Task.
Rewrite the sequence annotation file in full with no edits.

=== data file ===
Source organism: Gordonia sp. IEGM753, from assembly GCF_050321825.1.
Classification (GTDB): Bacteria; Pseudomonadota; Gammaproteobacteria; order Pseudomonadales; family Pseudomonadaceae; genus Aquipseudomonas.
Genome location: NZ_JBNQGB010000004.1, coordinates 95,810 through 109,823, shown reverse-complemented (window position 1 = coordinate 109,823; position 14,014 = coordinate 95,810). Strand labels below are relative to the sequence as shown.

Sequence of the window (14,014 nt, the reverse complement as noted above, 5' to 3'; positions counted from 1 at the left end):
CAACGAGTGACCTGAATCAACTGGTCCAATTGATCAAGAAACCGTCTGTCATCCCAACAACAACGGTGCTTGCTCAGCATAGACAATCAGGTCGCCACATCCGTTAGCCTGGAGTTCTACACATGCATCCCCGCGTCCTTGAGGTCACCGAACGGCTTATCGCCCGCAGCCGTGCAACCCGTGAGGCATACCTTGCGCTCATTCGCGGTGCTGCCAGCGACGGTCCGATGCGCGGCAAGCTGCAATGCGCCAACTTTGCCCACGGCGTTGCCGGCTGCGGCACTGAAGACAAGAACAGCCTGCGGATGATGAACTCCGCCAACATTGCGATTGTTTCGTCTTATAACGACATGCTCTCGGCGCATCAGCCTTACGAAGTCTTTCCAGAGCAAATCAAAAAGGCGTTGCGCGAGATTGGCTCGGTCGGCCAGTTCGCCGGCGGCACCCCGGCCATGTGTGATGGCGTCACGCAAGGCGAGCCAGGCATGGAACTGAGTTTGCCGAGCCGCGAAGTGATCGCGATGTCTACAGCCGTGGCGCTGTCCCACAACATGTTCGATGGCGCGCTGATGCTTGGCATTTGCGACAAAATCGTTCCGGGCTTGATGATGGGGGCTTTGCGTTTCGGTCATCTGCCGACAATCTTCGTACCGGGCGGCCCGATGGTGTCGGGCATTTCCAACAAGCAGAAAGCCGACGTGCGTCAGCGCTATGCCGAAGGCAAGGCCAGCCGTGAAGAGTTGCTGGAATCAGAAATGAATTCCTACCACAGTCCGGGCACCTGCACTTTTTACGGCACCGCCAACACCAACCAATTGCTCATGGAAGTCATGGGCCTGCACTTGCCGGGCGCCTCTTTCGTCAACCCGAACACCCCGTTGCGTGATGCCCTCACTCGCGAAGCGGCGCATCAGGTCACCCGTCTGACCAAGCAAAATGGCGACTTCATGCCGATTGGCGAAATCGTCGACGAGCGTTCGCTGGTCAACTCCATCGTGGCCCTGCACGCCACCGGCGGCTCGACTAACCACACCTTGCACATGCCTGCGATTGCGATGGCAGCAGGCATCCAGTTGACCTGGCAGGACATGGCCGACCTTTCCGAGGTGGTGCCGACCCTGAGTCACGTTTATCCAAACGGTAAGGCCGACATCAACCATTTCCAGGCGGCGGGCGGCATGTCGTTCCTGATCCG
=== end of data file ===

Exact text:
Source organism: Gordonia sp. IEGM753, from assembly GCF_050321825.1.
Classification (GTDB): Bacteria; Pseudomonadota; Gammaproteobacteria; order Pseudomonadales; family Pseudomonadaceae; genus Aquipseudomonas.
Genome location: NZ_JBNQGB010000004.1, coordinates 95,810 through 109,823, shown reverse-complemented (window position 1 = coordinate 109,823; position 14,014 = coordinate 95,810). Strand labels below are relative to the sequence as shown.

Sequence of the window (14,014 nt, the reverse complement as noted above, 5' to 3'; positions counted from 1 at the left end):
CAACGAGTGACCTGAATCAACTGGTCCAATTGATCAAGAAACCGTCTGTCATCCCAACAACAACGGTGCTTGCTCAGCATAGACAATCAGGTCGCCACATCCGTTAGCCTGGAGTTCTACACATGCATCCCCGCGTCCTTGAGGTCACCGAACGGCTTATCGCCCGCAGCCGTGCAACCCGTGAGGCATACCTTGCGCTCATTCGCGGTGCTGCCAGCGACGGTCCGATGCGCGGCAAGCTGCAATGCGCCAACTTTGCCCACGGCGTTGCCGGCTGCGGCACTGAAGACAAGAACAGCCTGCGGATGATGAACTCCGCCAACATTGCGATTGTTTCGTCTTATAACGACATGCTCTCGGCGCATCAGCCTTACGAAGTCTTTCCAGAGCAAATCAAAAAGGCGTTGCGCGAGATTGGCTCGGTCGGCCAGTTCGCCGGCGGCACCCCGGCCATGTGTGATGGCGTCACGCAAGGCGAGCCAGGCATGGAACTGAGTTTGCCGAGCCGCGAAGTGATCGCGATGTCTACAGCCGTGGCGCTGTCCCACAACATGTTCGATGGCGCGCTGATGCTTGGCATTTGCGACAAAATCGTTCCGGGCTTGATGATGGGGGCTTTGCGTTTCGGTCATCTGCCGACAATCTTCGTACCGGGCGGCCCGATGGTGTCGGGCATTTCCAACAAGCAGAAAGCCGACGTGCGTCAGCGCTATGCCGAAGGCAAGGCCAGCCGTGAAGAGTTGCTGGAATCAGAAATGAATTCCTACCACAGTCCGGGCACCTGCACTTTTTACGGCACCGCCAACACCAACCAATTGCTCATGGAAGTCATGGGCCTGCACTTGCCGGGCGCCTCTTTCGTCAACCCGAACACCCCGTTGCGTGATGCCCTCACTCGCGAAGCGGCGCATCAGGTCACCCGTCTGACCAAGCAAAATGGCGACTTCATGCCGATTGGCGAAATCGTCGACGAGCGTTCGCTGGTCAACTCCATCGTGGCCCTGCACGCCACCGGCGGCTCGACTAACCACACCTTGCACATGCCTGCGATTGCGATGGCAGCAGGCATCCAGTTGACCTGGCAGGACATGGCCGACCTTTCCGAGGTGGTGCCGACCCTGAGTCACGTTTATCCAAACGGTAAGGCCGACATCAACCATTTCCAGGCGGCGGGCGGCATGTCGTTCCTGATCCG